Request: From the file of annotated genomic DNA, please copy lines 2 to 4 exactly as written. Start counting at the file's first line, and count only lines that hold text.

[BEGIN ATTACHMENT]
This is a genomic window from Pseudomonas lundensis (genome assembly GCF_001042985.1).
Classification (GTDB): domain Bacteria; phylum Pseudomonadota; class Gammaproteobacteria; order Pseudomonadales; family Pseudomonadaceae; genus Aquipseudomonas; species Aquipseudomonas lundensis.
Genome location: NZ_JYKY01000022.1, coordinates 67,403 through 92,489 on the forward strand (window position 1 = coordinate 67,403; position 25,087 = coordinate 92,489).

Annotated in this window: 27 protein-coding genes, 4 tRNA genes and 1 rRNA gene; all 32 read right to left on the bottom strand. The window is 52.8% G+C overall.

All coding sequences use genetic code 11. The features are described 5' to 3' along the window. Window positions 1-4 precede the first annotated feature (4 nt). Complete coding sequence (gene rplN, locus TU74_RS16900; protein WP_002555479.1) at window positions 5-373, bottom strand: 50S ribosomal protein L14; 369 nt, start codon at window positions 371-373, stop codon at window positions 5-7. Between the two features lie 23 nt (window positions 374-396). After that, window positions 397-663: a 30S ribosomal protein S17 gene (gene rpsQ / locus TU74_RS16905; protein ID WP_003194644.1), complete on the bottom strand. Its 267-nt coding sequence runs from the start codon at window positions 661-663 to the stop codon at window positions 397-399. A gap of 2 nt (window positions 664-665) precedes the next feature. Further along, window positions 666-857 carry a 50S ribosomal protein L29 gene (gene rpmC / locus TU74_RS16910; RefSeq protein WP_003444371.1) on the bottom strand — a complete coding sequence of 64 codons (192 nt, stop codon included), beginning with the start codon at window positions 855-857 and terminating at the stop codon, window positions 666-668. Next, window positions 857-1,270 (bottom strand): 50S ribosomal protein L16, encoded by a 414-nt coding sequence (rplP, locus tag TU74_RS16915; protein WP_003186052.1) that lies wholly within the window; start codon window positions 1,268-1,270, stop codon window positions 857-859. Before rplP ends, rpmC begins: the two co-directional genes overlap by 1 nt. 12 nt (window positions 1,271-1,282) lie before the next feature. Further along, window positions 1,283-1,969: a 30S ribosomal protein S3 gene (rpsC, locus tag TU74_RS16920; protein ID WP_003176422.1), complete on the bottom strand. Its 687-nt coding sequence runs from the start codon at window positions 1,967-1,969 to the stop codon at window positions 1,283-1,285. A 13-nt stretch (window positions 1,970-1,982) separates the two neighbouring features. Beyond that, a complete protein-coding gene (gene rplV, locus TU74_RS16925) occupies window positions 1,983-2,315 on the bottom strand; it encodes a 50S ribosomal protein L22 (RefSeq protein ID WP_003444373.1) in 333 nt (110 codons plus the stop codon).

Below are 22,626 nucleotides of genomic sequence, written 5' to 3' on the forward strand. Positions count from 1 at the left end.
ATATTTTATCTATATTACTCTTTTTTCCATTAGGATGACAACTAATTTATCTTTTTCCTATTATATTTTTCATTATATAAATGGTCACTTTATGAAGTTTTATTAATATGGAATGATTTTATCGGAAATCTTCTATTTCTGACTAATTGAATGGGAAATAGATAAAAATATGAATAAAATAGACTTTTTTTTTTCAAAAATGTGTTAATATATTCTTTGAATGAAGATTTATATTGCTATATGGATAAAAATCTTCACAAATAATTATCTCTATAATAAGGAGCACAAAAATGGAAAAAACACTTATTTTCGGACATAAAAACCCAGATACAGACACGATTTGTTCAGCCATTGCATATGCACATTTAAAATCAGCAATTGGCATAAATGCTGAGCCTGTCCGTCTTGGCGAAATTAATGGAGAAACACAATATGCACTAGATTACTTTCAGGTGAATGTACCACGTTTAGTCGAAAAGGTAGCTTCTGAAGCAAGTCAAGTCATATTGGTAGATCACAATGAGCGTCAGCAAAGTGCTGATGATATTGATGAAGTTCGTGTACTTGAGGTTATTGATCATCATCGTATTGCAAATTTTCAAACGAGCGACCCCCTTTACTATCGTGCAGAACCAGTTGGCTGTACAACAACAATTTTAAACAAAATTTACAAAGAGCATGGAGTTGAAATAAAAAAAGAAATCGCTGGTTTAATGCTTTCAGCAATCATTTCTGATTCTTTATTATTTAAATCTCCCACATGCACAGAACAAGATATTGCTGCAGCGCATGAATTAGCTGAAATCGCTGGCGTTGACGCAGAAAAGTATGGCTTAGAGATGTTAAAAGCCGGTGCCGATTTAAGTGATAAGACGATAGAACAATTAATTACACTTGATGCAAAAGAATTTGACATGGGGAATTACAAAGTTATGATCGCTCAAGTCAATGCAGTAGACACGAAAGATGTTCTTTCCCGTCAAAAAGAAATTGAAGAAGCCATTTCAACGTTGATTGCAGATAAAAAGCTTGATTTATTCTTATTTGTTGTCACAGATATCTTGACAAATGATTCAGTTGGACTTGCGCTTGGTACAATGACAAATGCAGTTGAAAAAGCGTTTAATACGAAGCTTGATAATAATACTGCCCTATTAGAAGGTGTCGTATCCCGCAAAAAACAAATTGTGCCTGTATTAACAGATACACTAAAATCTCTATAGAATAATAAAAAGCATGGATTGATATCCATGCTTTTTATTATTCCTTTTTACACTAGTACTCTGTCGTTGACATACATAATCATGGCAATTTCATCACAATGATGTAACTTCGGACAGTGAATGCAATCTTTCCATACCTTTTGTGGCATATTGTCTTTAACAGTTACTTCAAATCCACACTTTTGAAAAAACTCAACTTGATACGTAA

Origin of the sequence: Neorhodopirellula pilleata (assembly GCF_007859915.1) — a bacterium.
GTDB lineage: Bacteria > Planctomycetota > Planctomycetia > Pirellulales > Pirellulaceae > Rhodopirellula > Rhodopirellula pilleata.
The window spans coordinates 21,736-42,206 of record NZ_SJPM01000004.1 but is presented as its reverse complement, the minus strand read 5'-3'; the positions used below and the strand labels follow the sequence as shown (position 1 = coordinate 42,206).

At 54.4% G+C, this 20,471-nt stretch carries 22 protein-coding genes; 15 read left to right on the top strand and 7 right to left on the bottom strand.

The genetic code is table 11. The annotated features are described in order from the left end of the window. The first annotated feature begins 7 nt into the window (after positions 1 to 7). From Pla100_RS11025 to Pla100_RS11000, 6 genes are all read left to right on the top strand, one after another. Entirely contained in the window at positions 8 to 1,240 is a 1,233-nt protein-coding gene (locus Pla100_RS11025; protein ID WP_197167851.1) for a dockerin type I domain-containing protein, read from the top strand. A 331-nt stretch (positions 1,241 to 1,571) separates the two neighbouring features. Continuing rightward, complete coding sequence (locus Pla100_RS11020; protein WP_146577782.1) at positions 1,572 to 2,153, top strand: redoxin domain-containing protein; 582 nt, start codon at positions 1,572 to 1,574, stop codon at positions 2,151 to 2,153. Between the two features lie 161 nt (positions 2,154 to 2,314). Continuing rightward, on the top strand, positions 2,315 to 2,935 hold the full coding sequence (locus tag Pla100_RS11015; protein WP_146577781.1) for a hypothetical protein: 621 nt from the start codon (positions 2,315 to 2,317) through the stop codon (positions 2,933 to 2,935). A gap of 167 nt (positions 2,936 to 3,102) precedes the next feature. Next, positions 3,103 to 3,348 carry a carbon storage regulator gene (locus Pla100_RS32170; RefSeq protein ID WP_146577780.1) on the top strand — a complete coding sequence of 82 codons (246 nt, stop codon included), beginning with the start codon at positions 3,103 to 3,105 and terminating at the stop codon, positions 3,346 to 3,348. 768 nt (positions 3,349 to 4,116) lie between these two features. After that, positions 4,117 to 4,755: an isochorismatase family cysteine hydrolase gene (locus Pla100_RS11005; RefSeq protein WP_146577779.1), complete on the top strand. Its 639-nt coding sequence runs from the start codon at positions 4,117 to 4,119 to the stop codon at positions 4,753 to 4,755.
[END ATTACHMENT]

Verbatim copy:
Classification (GTDB): domain Bacteria; phylum Pseudomonadota; class Gammaproteobacteria; order Pseudomonadales; family Pseudomonadaceae; genus Aquipseudomonas; species Aquipseudomonas lundensis.
Genome location: NZ_JYKY01000022.1, coordinates 67,403 through 92,489 on the forward strand (window position 1 = coordinate 67,403; position 25,087 = coordinate 92,489).

Annotated in this window: 27 protein-coding genes, 4 tRNA genes and 1 rRNA gene; all 32 read right to left on the bottom strand. The window is 52.8% G+C overall.